A Novel approach to the challenges of our profession.
At some point, most copywriters have to …
- Deal with the ethical challenges of influencing consumers through our writing
- Handle rejection of our ads and concepts
- Learn how to gain confidence as a presenter
- Balance our work with our personal life
- Cope with the stresses of an ever-evolving industry
- Devise survival strategies as we age in an industry that puts a premium on youth
My new novel, ADjoined, delves into each of these issues. The story involves two advertising copywriters — Black millennial female, and White boomer male — whose paths eventually converge as teacher and student. In these roles, they bridge their disparate life experiences to form a symbiotic bond that helps them appreciate their own worth and advertising’s potential to mirror all that is good in the human race.
Having spent 16 years as an agency copywriter/creative director, 13 as a freelancer, and 10 as a copywriting professor, many of my personal experiences turn up in the career of the boomer character, Ted Canby.
At the dawn of the Women’s Lib movement in the early ‘70s, Ted gets assigned an ad designed to recruit women into the typing pool of an insurance company. The ad pictured a woman, but with a typewriter placed where her head would be. Ted believed his headline — We don’t see you this way at Midwestern Mutual — would make the ad more than palatable to feminists.
He was surprised to learn that women complained the ad perpetuated the stereotype of typists as invariably female. The following week, the visual was revised to include a typewriter-headed man next to his female counterpart. Ethical considerations need to be examined in the context of the ongoing changes in societal norms.
Ted is frequently plagued — as I was — by creative work being shot down, not only by clients but by bosses within his agency. For a long-lasting battery, he writes a song called Staying Power to be used in an ad showing people displaying their perseverance, tackling various projects in which a long-lasting battery plays an important role.
While Ted felt his lyrics comprised some of the best work he’d ever done, his ACD shot down the project, contending that consumers would not be able to see beyond the sexual innuendo in “staying power.” Maybe the ACD had a point. Or maybe — just maybe — consumers would still be moved by the intended message of the ad.
Both of the central characters in the novel have an Achilles heel — a fear of getting up to speak before their peers. Of course, in advertising, poor presentation skills do not bode well for career advancement. Assessment of a creative concept is subjective and often depends on the performance of the person presenting the concept.
Ted languishes as a perpetual senior copywriter. Only as a teacher does he find the confidence to put his best face forward. Drawing upon his own experiences, he counsels Riva, his student, to help her overcome her similar affliction
Work-life balance is a universal issue, but it can be particularly challenging for copywriters. You can never be 100% sure you’ve found the best possible headline for an ad. So you come up with hundreds of lines. You keep thinking, after hours. And because it’s so easy to take your lined yellow pad home, you keep working on it at night. And into the weekend. You take that lined yellow pad into bed with you.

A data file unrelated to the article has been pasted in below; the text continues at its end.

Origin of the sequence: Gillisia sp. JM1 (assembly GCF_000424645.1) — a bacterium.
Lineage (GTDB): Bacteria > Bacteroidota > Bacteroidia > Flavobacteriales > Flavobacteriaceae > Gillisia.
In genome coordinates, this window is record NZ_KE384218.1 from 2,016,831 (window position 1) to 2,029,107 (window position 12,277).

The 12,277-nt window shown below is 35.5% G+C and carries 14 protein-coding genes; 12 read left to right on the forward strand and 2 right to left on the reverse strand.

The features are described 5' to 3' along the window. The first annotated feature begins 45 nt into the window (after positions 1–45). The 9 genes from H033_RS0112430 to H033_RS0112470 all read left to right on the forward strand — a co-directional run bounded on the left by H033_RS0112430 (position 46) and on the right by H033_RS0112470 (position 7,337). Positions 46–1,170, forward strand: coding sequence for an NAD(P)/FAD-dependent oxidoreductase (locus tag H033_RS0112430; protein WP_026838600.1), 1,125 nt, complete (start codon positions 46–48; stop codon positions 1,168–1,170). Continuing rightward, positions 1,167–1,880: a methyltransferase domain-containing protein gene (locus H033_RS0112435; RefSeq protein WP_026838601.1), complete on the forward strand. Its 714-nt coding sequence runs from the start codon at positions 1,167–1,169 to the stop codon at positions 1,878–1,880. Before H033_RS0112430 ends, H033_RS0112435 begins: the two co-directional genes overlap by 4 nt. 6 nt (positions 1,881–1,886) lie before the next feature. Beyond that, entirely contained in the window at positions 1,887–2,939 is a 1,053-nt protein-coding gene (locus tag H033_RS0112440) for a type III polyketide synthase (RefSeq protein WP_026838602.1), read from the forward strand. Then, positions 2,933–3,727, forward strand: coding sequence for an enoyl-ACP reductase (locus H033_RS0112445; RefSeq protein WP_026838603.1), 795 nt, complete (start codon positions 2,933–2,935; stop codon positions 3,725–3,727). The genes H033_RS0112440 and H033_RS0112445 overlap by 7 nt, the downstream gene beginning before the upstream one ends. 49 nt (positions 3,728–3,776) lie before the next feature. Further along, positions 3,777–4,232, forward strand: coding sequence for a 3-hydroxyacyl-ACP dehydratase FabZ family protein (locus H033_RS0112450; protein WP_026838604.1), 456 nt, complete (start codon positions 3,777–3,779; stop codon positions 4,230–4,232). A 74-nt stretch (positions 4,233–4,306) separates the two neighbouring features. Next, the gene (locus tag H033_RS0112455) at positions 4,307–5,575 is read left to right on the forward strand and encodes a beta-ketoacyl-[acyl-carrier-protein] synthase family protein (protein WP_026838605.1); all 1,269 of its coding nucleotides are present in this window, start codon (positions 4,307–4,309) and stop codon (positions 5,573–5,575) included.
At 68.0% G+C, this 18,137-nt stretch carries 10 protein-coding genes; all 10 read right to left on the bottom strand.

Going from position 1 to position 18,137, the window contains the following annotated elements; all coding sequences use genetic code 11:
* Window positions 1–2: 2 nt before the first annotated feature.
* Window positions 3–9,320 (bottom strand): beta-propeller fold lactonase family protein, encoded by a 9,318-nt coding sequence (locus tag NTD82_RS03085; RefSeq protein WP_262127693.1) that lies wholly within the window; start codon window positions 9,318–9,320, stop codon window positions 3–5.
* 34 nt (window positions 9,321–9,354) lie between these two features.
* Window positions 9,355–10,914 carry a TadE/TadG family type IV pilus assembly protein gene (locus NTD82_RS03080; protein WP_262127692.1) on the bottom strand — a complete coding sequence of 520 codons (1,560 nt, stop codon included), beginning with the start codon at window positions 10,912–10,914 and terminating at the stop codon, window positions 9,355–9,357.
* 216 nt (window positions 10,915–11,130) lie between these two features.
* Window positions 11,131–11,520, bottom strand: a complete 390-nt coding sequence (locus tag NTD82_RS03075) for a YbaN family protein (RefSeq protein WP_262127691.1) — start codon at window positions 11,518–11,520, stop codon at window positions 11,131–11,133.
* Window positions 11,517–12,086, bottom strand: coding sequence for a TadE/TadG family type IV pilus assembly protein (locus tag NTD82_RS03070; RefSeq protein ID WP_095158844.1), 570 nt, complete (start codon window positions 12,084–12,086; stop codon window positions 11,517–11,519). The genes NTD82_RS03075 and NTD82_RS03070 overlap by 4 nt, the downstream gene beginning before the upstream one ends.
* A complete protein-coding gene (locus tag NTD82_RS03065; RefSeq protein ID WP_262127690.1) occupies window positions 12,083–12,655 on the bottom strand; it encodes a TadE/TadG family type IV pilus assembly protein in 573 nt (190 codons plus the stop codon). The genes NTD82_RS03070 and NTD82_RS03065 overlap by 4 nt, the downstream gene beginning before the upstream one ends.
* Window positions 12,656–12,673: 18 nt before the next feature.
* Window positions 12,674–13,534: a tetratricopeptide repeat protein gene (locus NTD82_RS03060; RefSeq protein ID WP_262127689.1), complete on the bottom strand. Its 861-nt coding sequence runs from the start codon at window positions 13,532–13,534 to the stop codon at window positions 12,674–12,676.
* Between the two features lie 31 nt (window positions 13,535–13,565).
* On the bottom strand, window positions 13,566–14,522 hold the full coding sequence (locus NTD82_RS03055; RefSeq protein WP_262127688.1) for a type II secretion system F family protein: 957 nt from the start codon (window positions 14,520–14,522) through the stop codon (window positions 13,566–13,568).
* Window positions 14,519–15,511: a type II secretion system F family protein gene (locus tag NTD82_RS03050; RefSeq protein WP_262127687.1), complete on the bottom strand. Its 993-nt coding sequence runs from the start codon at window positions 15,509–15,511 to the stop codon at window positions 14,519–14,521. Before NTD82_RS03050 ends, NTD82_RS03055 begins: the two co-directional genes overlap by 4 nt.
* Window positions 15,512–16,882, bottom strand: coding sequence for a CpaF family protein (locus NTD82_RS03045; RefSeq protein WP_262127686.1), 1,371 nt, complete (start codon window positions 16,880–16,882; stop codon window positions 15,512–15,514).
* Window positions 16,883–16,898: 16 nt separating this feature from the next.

Perfecting the work can become an obsession. In ADjoined, Ted’s obsession wreaks havoc on his marriage. I don’t think I was as obsessed as Ted, but who knows? Maybe you should ask my wife!
Coping with Change
In ADjoined, the advertising world serves as the backdrop for a tale spanning 75 years. You only have to look at ads from 75 years ago to realize how much advertising has changed. Doctors can no longer recommend Camel cigarettes. Babies can no longer be seen sipping 7 Up. Everything is different now — society, technology, humanity. Whereas people used to view ads as news, they now view them as ads —if they view them at all.
Ted’s formative years take place during the Creative Revolution, and he is fixated on traditional, non-digital media. Through Riva — his star millennial student — he learns how digital media provide new opportunities to capture sceptical consumers and keep advertising not only relevant but potentially critical to humanity’s advancement.
Continue Reading: Are we witnessing a new wave of illiterate copywriters?
Dealing with Ageism
Ageism has always been a threat to copywriters. Freelancers feel the threat less than agency staffers, but it still exists — and, to some extent, it’s justified. Once you hit 40, it becomes tougher to assimilate the unrelenting barrage of new technology, new music, and new lingo. I keenly remember my embarrassment when an associate asked me why I wrote, “Open 24 hours a day, 7 days a week” instead of simply, “Open 24/7.”
As a 20-something agency writer, I wondered what happened to the over-40s. In the agency world, you either get promoted to creative director, go freelance, teach, or write for an in-house ad department. In ADjoined, Ted Canby tries all but the in-house option. Like me, he preferred freelance to agency life but found the greatest satisfaction in teaching.
No, it’s not easy being a copywriter. But recognizing that others share your trials and tribulations — and find ways of overcoming them — can help you stay in the game and come out a winner.